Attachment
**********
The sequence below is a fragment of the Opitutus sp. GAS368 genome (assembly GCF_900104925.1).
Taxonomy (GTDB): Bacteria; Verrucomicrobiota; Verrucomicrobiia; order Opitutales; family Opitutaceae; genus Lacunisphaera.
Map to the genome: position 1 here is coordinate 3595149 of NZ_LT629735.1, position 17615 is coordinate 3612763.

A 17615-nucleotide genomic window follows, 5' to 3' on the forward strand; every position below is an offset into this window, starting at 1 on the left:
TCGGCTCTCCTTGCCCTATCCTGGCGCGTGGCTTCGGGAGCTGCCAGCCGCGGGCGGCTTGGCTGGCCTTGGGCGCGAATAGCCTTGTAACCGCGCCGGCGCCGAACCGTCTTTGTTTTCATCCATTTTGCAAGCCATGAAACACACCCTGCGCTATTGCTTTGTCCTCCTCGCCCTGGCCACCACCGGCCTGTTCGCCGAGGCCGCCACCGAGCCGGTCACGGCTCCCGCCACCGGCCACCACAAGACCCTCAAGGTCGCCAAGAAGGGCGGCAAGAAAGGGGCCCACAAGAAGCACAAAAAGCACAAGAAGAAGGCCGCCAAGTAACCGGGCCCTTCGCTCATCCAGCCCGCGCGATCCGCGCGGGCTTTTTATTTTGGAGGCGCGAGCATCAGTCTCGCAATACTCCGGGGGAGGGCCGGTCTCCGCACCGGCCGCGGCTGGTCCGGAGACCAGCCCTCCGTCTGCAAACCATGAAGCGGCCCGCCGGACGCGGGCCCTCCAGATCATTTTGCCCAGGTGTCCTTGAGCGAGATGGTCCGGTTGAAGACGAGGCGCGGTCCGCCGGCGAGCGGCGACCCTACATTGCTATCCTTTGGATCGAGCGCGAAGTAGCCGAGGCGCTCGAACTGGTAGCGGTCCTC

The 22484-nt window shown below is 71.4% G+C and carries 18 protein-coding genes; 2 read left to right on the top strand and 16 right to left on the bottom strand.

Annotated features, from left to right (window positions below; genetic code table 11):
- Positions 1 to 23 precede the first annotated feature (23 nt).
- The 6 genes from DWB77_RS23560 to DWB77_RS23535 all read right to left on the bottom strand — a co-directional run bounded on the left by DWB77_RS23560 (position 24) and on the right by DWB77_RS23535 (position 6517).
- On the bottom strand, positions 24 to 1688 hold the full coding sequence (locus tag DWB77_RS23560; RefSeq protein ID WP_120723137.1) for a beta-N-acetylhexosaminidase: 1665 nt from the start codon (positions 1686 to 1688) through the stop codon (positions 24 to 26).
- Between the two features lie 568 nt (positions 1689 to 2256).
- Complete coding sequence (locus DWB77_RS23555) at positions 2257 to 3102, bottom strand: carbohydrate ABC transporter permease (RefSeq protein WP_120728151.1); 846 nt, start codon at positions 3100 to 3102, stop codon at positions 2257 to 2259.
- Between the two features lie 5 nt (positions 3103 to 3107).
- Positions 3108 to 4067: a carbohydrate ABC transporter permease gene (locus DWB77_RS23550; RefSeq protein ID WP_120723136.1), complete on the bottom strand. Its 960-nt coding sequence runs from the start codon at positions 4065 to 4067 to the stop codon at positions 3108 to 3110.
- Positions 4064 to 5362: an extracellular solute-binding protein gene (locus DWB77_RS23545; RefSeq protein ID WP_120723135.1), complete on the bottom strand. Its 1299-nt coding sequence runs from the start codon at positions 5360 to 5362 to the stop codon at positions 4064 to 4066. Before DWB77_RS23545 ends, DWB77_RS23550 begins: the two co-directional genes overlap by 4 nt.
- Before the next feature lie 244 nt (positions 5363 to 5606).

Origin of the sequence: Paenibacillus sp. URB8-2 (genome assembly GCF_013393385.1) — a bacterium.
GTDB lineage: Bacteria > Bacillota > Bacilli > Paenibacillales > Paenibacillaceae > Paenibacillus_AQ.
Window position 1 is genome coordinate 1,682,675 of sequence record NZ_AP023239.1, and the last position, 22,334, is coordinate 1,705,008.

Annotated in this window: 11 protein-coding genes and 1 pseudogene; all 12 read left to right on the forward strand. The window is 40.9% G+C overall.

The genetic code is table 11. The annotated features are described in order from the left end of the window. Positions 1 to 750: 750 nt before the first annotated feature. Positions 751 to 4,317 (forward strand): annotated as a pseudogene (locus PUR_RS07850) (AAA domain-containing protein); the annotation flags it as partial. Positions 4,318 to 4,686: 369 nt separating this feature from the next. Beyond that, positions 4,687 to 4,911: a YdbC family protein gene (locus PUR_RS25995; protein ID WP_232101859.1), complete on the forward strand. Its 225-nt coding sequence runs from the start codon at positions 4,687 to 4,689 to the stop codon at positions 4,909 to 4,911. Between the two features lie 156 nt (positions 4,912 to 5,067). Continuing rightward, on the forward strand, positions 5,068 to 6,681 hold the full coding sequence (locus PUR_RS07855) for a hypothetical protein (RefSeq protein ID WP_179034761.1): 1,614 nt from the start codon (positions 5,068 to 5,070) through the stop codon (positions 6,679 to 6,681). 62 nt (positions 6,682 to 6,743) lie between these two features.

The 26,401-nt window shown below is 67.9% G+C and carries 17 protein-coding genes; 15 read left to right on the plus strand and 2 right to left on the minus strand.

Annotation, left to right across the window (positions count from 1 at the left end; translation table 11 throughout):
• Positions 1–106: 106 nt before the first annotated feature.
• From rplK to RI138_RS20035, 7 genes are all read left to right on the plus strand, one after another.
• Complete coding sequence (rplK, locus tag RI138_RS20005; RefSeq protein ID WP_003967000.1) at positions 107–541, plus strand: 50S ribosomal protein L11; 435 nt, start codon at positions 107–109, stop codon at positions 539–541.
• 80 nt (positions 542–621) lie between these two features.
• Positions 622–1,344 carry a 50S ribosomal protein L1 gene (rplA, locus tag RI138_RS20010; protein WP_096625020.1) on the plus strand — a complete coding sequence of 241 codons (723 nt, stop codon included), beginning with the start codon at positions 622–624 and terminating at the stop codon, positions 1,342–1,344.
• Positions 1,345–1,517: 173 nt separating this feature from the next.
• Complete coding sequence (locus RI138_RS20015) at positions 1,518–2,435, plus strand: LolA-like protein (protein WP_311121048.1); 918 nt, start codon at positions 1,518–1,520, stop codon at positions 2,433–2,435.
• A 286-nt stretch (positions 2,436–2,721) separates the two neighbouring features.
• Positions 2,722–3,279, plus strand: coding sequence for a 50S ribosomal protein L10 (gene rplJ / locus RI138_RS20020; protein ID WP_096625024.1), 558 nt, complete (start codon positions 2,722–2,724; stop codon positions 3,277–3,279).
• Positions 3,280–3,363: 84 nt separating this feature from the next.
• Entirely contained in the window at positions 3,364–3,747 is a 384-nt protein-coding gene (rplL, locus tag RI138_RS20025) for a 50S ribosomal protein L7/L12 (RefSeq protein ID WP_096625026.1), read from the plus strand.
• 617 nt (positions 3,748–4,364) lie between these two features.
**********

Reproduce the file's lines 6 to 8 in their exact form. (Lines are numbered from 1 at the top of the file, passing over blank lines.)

The 22484-nt window shown below is 71.4% G+C and carries 18 protein-coding genes; 2 read left to right on the top strand and 16 right to left on the bottom strand.

Annotated features, from left to right (window positions below; genetic code table 11):
- Positions 1 to 23 precede the first annotated feature (23 nt).